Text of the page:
What challenges did you face while casting for Sirf Ek Bandaa Kaafi Hai?
There are a lot of challenges in casting with the OTT boom. A lot of pressure is built because the director and writer are at par with the kind of talent they want in each and every character they sketch. Finding a primary cast is still easier than finding and fitting a local cast. The local cast member is usually not somebody who acts on a regular basis, so getting them to catch the nuances of their characters, making them attend workshops, grooming them to fit the characters is extremely painstaking. On OTT, there is no demand or emphasis on getting a big face from Bollywood for a show or a movie. If you look at the current situation, big stars aren’t able to strike the right chord with the audience. It’s no longer about how big the screen is. It is now more about how impactful and strong the content and story are. In its true sense, content is king. If you have a great team and a great lead actor, even if he’s a debutant, the project will work no matter what—take for example releases like Dahan and Ye Kaali Kaali Aankhein.
How did you zero in on the selection of Sirf Ek Bandaa Kaafi Hai’s Baba character?
We conducted around 40–50 auditions for the character of Baba in Bandaa. After much hustle, we finally found our “controversial” baba in Surya Mohan Kulshrestha. You will be surprised to know that Surya ji is not an actor and is in fact a veteran theatre director from Lucknow. I had Surya ji’s name in my mind for quite some time, and after auditioning so many faces, I recommended Surya ji’s name to the makers, and they just said one thing: fantastic. After that, we conducted a look test, and everything just fell into place.
When you know exactly how you want your character to look and its traits, your search for the perfect fit becomes even more arduous because then you only want the right match for your character.
Many TV actors want to transition to OTT, but most believe that they don’t stand a chance because of their overexposure on the small screen. What do you feel?
I keep getting requests from many TV stars who now want to explore OTT. And honestly, there is a lot of work available for everybody in the industry, especially with OTT being the big boom. Karan Tacker, Barun Sobti, Asha Negi and Sargun Mehta are all from TV, but they have managed to carve their niche in the OTT sector too. It’s not that OTT show makers don’t want to cast TV actors; it’s a misconception. We audition every entry, irrespective of whether it is a fresher or TV actor, and see if it suits the respective roles. There are times when good and popular TV stars have looked well-suited for a role written for an OTT show. You can’t really say that we don’t cast TV actors for OTT shows.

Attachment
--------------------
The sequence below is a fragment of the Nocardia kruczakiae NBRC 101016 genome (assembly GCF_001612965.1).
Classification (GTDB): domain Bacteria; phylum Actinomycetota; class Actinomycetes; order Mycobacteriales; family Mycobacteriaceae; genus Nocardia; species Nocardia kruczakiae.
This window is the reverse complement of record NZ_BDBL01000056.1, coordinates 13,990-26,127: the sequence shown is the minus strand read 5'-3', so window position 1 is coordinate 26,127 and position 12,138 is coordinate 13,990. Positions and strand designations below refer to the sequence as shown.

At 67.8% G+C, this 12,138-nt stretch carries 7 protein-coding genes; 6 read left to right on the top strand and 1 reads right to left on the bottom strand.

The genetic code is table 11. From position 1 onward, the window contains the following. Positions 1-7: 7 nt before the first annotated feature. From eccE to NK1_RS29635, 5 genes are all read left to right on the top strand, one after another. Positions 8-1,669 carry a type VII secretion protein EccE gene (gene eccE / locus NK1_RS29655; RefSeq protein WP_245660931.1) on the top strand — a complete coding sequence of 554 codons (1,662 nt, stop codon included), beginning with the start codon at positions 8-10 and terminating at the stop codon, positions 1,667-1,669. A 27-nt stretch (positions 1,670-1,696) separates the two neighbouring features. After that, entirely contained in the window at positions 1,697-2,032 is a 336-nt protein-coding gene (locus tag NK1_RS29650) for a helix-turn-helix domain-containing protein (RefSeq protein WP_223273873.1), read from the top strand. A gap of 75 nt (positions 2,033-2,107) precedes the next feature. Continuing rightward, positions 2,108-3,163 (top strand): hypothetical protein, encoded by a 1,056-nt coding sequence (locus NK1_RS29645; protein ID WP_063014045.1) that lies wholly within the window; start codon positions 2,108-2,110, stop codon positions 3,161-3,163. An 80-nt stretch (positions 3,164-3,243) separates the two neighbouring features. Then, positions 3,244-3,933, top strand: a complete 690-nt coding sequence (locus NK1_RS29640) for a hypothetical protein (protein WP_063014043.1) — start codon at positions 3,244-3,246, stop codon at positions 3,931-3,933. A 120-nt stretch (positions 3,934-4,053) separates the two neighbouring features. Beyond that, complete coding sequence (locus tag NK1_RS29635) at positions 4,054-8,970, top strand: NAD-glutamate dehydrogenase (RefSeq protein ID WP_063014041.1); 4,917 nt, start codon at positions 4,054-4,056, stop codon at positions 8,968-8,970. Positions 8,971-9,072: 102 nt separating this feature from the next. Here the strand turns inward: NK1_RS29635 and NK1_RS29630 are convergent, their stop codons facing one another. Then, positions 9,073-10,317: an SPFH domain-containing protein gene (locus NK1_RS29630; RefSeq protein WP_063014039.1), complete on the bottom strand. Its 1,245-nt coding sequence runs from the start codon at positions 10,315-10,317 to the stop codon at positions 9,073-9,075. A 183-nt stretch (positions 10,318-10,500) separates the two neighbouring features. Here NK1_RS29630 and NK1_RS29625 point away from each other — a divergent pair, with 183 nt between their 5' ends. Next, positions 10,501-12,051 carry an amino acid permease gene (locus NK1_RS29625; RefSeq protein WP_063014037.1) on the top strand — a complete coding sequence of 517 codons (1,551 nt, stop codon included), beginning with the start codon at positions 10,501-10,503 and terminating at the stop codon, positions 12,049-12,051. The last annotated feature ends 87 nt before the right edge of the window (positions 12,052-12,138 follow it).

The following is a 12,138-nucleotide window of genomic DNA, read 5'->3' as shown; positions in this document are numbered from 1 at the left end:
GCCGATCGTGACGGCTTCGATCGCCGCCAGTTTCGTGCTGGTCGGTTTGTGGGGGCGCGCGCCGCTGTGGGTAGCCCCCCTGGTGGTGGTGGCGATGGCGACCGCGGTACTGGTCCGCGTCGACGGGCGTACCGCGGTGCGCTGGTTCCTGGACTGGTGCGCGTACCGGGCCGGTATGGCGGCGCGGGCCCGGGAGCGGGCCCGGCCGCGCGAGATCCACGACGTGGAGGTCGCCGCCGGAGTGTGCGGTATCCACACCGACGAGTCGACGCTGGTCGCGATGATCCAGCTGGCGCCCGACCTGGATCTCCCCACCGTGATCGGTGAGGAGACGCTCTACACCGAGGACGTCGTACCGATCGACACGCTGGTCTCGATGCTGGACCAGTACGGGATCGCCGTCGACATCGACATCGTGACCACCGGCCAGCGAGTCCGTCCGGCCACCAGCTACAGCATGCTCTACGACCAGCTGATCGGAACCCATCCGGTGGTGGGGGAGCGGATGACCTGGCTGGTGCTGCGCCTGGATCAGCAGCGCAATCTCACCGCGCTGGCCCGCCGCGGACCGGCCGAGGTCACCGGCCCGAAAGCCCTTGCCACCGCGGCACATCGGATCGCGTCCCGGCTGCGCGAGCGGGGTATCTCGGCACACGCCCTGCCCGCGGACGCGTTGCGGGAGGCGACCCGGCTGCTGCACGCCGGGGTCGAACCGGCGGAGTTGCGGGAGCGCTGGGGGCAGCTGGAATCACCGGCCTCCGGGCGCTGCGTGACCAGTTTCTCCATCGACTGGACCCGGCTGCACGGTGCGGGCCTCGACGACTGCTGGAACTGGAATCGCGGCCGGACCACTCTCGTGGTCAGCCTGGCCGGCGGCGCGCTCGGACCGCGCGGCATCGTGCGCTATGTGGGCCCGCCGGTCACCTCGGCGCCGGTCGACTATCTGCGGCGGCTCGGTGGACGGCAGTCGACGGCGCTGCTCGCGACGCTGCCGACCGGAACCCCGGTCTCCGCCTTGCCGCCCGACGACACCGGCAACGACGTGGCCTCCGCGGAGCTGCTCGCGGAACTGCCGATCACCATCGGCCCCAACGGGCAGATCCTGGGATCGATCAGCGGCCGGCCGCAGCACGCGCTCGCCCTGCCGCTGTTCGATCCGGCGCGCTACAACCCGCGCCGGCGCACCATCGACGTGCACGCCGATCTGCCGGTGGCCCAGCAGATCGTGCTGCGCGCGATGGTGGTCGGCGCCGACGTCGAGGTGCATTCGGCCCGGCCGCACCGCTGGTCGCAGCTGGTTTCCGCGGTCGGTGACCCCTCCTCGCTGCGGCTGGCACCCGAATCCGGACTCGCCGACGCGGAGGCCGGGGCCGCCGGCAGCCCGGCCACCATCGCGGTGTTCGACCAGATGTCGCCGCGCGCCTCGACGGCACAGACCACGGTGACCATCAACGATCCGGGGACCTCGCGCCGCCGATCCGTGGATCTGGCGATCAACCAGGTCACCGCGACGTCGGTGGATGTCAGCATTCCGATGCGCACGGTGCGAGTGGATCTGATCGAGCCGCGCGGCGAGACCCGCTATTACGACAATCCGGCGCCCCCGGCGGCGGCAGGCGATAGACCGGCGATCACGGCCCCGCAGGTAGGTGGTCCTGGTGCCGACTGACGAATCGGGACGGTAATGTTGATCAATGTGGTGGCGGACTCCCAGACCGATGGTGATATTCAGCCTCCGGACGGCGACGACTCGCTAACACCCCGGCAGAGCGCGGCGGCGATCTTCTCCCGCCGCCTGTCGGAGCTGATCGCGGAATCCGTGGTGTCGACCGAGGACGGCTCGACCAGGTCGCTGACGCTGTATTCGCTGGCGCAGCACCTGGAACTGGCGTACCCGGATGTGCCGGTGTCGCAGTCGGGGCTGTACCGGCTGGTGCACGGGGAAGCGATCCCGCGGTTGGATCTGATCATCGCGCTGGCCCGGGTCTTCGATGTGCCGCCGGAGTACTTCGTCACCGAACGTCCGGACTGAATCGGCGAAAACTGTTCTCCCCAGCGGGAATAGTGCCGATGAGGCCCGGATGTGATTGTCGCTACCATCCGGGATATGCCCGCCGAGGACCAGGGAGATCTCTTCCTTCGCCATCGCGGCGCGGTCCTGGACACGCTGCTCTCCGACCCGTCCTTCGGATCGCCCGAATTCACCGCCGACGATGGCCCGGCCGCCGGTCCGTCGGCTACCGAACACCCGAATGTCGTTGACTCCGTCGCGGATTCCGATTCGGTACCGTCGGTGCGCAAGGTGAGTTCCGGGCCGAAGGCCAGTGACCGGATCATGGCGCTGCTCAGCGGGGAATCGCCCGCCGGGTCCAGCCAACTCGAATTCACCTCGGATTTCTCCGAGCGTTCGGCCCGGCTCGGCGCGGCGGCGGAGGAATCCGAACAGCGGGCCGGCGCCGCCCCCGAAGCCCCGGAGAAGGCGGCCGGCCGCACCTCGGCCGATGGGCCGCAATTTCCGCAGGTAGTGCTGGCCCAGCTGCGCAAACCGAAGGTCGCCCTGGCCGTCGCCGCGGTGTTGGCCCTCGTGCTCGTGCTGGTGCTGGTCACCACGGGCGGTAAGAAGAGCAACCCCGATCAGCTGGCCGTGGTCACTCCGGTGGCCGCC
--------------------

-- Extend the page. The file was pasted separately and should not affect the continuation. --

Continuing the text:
Over the years, how has the process of casting changed?
The concept that a casting director’s popularity depends upon how many actors are lined up outside his office, is absolutely wrong and irrelevant today. Especially now in the post-COVID era, auditioning has become all the more easy and convenient. Gone are the days when actors would queue outside casting directors’ offices for hours, waiting for their turn. Now actors send audition tapes from the comfort of their homes.
What has been the most challenging project to cast?
‘Daddy’ was a big challenge for me as a casting director. Along with it, Dahan was extremely tough, and so was Asur 2. Yeh Kaali Kaali Aankhein was no cake walk either. I remember while casting for Daddy, the script demanded some really raw faces, and we decided to go to Dharavi to select talent from the residents. It was really tough to explain to them about acting nuances and technicalities, but we did it. We conducted workshops and then selected around 16–17 people from the Dharavi slums.
What’s your advice for aspiring actors who frequently appear for auditions?
It is very important for any aspiring actor to have sound training. The actor should be well versed in the process and have strong training, too. Manoj Bajpayee has always maintained that an actor should have a formal training and a background in theatre. Theatre makes and polishes a talent into a fine actor. The medium trains an actor well, disciplines them and gets them introduced to the entire nitty-gritty of the acting process. There are certain tools and essentials that are absolutely important and mandatory for every aspiring actor. If you don’t have the bandwidth to enroll yourself in an acting institute to learn all of this, then I would highly recommend that newcomer actors access YouTube. There are plenty of tutorials out there that teach how to go about the entire acting process. At the end of the day, all that matters is how driven you are, your perseverance, and your dedication towards your passion for acting. The more you practise, the closer you will get to your goal.
How do you look back at your journey of transitioning from a casting director to producer?
I have a background in theatre and I have acted in multiple plays in Delhi. But before coming to Mumbai, I got opportunities to work as an assistant casting director, and I just knew that it was my calling. I knew that I would always be an actor, but casting was something that I wanted to choose as a career. Also, casting and acting are parallel processes. You need to be a good actor to understand the auditioner’s acting skills and cast accordingly. It’s very important to make the right decision.
I got to do some great work, by God’s grace, when my journey as a casting director began. But now, during the same workflow, I discovered that I have a good understanding of scripts, plots, screenplays, etc. That’s why I took a leap of faith and decided to become a producer.
I have produced three short films that are competing at various film festivals. We are now looking at some big projects that I can talk about in the near future.